org-ref is on Melpa

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org-ref is out on Melpa !

Checkout this video (≈ 10 min.) of what it can do: https://www.youtube.com/watch?v=2t925KRBbFc

Here are the files that we used/generated:

1. Emacs configuration: org-ref-melpa.el
2. Here is the "manuscript" manuscript.org (note, I extracted the bibtex entries into this file)
3. The resulting PDF: manuscript.pdf

Some killer new features:

1. Drag-n-drop a PDF or url onto a bibtex file to add bibtex entries. This works when org-ref knows how to get a DOI from the PDF or url.

Thanks everyone who has already tried it out and reported bugs!

org-mode source

Org-mode version = 8.2.10

Introduction to a citation processor in org-ref

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As a potential solution for citations in org-mode for non-LaTeX export, here we introduce csl (citation syntax lisp). The idea is heavily influenced by the xml-based Citation Syntax Language, but uses lisp sexps instead.

Briefly, there is a csl file that contains two variables: citation-style and bibliography-style. The citation-style defines how the in-text citations are represented for different types of citations. The bibliography-style defines how the bibliography is constructed.

What do we gain by this?

1. No need for external citeproc program, and hackability by org-mode experts.
2. Punctuation transposition and space chomping, i.e. put superscripts on the right side of punctuation if you want it, and remove whitespace before superscripts if you want it.
3. Total tunability of the citation format to different backends.
4. Easy to change bibliography format with the bibliographystyle link.
5. The use of Bibtex databases. These are plain text, and flexible.

The real code for this is too long to blog about. Instead, you should check it out here: https://github.com/jkitchin/org-ref/tree/master/citeproc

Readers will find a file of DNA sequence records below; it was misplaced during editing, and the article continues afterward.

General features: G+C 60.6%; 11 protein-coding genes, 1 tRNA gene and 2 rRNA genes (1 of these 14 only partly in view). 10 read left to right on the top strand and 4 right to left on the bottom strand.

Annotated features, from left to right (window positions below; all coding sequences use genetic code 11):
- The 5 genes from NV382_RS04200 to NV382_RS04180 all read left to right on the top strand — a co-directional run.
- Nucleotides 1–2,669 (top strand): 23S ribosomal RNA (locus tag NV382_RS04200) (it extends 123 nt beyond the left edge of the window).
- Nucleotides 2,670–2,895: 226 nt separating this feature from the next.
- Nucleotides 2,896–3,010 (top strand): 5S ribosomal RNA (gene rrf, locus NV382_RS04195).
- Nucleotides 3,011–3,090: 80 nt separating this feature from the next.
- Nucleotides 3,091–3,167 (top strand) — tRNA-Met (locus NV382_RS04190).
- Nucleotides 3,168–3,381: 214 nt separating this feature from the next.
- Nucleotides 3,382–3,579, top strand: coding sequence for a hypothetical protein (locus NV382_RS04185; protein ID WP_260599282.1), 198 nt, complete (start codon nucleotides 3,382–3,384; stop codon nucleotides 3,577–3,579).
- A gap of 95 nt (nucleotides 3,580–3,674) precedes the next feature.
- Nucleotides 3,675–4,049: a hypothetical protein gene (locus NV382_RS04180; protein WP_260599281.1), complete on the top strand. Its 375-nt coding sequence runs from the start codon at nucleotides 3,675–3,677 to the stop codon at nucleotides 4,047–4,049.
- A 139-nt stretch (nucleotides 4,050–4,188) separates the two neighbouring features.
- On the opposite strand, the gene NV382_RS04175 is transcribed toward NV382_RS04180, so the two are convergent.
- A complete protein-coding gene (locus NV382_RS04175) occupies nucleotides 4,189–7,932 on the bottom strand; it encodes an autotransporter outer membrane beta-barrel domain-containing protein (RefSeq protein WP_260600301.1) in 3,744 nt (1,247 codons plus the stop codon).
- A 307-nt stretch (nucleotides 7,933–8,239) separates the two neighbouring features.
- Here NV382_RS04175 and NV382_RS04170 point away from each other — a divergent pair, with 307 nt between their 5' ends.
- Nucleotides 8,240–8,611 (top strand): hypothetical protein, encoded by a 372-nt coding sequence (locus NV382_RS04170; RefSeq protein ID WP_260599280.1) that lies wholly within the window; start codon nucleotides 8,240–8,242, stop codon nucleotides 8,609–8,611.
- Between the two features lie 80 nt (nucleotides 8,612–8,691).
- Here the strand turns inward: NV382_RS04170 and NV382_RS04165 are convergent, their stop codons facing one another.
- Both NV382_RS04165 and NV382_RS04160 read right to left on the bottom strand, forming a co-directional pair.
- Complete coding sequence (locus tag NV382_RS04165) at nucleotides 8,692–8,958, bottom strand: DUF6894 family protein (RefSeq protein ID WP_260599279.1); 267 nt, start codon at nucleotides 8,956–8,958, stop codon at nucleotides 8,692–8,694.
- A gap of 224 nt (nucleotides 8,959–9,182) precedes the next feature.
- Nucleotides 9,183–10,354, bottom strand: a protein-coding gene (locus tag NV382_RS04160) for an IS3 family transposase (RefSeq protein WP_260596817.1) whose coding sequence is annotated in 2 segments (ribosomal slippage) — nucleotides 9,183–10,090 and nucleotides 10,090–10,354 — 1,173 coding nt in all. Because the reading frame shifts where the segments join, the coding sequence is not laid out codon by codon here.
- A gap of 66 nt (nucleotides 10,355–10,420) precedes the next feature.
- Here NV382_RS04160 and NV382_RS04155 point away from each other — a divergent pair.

1 Reference types

• A book.1
• An article2
• A miscellaneous bibtex type.3

There is work to do in supporting other types of entry types that are common in bibtex files.

2 Citation types

• Regular citation:2
• citenum: See Ref. 2
• citeauthor: Kitchin
• citeyear: 2015

There is work to do in supporting other types of citations.

3 Multiple citations and sorting within citation

You can specify that the cites within a citation are consistently sorted in the export.

• a,b:2,4
• b,a:2,4

There is work to do for range collapsing, e.g. to turn 1,2,3 into 1-3.

4 Space chomping and punctuation testing

I think citations should always be put in the sentence they logically belong to. LaTeX has a feature through natbib I think where for some styles, e.g. superscripts, the citations are moved to the right side of punctuation, and whitespace is chomped so the superscript is next to words, not separated by spaces. We can do that here too.

• Citation at end of sentence.2
• Citation in clause,2,4 with a comma.
• Citation in middle of2,4 a sentence.

5 Building

At the moment, you have to add a hook function to put the replacements in the document before parsing.

(add-to-list 'load-path ".")
(require 'org-ref-citeproc)

(let ((org-export-before-parsing-hook '(orcp-citeproc)))
(browse-url (org-html-export-to-html)))

#<process open ./readme.html>

(add-hook 'org-export-before-parsing-hook 'orcp-citeproc)